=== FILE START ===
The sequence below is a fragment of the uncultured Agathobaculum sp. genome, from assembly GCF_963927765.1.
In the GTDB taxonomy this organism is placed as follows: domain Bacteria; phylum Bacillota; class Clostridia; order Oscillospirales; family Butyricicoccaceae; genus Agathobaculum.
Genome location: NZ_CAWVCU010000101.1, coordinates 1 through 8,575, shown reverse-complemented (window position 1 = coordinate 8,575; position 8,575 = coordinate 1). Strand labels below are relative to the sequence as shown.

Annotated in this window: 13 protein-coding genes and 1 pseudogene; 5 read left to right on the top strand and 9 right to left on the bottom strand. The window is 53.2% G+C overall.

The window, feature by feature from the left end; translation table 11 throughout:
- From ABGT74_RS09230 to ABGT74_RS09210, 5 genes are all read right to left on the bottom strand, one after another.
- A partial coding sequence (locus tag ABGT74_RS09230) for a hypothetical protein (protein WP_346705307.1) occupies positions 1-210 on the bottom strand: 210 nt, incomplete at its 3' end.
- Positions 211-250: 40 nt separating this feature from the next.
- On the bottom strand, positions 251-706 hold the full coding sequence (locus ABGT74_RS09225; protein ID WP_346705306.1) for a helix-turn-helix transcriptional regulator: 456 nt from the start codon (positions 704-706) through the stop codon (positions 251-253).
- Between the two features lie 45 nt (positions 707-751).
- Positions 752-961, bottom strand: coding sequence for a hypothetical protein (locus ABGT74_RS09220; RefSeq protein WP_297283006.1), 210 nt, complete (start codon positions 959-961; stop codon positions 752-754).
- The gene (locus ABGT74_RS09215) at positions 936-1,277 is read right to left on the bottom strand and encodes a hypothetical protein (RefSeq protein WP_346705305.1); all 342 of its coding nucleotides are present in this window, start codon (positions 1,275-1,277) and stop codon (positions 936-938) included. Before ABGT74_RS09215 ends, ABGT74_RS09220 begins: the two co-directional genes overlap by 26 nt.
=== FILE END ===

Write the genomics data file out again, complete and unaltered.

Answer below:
The sequence below is a fragment of the uncultured Agathobaculum sp. genome, from assembly GCF_963927765.1.
In the GTDB taxonomy this organism is placed as follows: domain Bacteria; phylum Bacillota; class Clostridia; order Oscillospirales; family Butyricicoccaceae; genus Agathobaculum.
Genome location: NZ_CAWVCU010000101.1, coordinates 1 through 8,575, shown reverse-complemented (window position 1 = coordinate 8,575; position 8,575 = coordinate 1). Strand labels below are relative to the sequence as shown.

Annotated in this window: 13 protein-coding genes and 1 pseudogene; 5 read left to right on the top strand and 9 right to left on the bottom strand. The window is 53.2% G+C overall.

The window, feature by feature from the left end; translation table 11 throughout:
- From ABGT74_RS09230 to ABGT74_RS09210, 5 genes are all read right to left on the bottom strand, one after another.
- A partial coding sequence (locus tag ABGT74_RS09230) for a hypothetical protein (protein WP_346705307.1) occupies positions 1-210 on the bottom strand: 210 nt, incomplete at its 3' end.
- Positions 211-250: 40 nt separating this feature from the next.
- On the bottom strand, positions 251-706 hold the full coding sequence (locus ABGT74_RS09225; protein ID WP_346705306.1) for a helix-turn-helix transcriptional regulator: 456 nt from the start codon (positions 704-706) through the stop codon (positions 251-253).
- Between the two features lie 45 nt (positions 707-751).
- Positions 752-961, bottom strand: coding sequence for a hypothetical protein (locus ABGT74_RS09220; RefSeq protein WP_297283006.1), 210 nt, complete (start codon positions 959-961; stop codon positions 752-754).
- The gene (locus ABGT74_RS09215) at positions 936-1,277 is read right to left on the bottom strand and encodes a hypothetical protein (RefSeq protein WP_346705305.1); all 342 of its coding nucleotides are present in this window, start codon (positions 1,275-1,277) and stop codon (positions 936-938) included. Before ABGT74_RS09215 ends, ABGT74_RS09220 begins: the two co-directional genes overlap by 26 nt.